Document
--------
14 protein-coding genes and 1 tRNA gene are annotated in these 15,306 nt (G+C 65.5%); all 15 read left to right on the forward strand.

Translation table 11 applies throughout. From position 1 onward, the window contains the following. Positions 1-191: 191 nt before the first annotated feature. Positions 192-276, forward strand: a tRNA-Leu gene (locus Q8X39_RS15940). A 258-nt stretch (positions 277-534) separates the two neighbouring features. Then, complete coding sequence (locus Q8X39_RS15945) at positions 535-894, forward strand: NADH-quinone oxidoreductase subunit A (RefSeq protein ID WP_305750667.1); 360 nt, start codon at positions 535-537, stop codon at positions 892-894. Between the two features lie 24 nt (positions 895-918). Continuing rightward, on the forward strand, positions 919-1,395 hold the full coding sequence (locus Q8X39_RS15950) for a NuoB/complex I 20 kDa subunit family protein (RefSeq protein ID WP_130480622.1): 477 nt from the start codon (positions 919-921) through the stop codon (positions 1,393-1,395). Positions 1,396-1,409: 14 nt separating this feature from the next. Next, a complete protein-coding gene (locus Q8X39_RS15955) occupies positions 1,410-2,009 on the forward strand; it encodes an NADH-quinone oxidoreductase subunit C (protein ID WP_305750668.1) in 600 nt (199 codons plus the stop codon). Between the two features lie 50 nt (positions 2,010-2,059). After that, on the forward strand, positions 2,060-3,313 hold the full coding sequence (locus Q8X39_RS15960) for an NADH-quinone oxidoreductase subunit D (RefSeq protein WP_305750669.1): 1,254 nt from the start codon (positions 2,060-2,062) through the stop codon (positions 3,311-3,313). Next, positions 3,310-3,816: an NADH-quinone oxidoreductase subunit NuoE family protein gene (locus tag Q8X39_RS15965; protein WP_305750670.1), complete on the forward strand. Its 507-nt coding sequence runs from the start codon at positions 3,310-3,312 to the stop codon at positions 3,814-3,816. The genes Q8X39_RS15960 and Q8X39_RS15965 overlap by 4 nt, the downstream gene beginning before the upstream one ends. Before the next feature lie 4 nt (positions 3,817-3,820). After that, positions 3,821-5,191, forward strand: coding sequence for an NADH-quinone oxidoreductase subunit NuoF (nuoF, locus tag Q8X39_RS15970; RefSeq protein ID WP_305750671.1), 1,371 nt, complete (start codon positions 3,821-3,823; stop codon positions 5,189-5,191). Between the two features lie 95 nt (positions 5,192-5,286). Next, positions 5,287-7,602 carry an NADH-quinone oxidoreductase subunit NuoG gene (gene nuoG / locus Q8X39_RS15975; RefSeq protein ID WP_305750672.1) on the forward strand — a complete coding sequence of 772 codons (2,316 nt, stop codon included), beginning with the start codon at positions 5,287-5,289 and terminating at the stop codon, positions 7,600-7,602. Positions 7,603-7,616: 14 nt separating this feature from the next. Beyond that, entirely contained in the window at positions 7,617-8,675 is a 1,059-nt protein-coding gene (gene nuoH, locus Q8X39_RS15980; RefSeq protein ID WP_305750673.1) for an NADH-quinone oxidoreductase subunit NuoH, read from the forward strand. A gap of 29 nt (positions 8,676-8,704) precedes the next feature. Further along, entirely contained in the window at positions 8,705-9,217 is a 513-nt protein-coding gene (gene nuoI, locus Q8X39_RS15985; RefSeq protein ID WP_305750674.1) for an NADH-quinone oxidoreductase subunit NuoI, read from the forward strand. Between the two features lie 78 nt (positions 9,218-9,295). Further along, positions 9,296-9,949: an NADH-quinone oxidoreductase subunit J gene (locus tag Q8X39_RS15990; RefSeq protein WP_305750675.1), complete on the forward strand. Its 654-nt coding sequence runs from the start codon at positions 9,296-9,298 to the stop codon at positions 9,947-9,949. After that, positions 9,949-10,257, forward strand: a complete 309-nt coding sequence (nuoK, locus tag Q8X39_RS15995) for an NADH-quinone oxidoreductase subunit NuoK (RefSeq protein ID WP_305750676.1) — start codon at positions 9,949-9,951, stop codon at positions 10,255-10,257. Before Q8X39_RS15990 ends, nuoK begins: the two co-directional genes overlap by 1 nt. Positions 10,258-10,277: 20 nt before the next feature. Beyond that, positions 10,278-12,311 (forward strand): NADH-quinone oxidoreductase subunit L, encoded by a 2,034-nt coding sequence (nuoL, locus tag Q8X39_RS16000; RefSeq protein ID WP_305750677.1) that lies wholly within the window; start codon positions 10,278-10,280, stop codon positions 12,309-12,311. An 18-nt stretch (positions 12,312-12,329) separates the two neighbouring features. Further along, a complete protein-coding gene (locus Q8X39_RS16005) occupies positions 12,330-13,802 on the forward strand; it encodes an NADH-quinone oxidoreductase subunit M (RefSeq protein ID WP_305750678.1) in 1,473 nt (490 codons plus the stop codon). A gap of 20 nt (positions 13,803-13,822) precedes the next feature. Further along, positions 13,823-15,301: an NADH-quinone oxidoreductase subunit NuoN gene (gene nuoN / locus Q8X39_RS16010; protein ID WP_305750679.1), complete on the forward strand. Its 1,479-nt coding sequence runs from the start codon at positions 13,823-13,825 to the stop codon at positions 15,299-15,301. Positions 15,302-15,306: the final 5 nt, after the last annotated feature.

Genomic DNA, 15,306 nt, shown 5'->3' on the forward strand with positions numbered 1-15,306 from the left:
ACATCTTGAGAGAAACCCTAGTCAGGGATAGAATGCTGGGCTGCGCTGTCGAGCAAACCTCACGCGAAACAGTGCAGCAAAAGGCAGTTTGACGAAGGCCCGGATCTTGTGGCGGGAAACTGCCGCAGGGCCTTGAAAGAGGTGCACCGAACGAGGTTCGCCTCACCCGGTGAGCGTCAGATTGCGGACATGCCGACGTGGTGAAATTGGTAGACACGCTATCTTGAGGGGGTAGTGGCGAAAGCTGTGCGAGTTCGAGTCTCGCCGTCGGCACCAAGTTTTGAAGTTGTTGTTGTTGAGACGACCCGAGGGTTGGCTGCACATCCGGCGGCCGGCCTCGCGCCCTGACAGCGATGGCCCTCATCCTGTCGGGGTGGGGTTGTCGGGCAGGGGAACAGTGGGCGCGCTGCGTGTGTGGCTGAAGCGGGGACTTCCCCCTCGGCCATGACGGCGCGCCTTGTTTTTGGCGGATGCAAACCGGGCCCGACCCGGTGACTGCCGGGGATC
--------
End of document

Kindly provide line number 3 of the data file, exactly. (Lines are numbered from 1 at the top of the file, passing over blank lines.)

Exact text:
Genomic DNA, 15,306 nt, shown 5'->3' on the forward strand with positions numbered 1-15,306 from the left: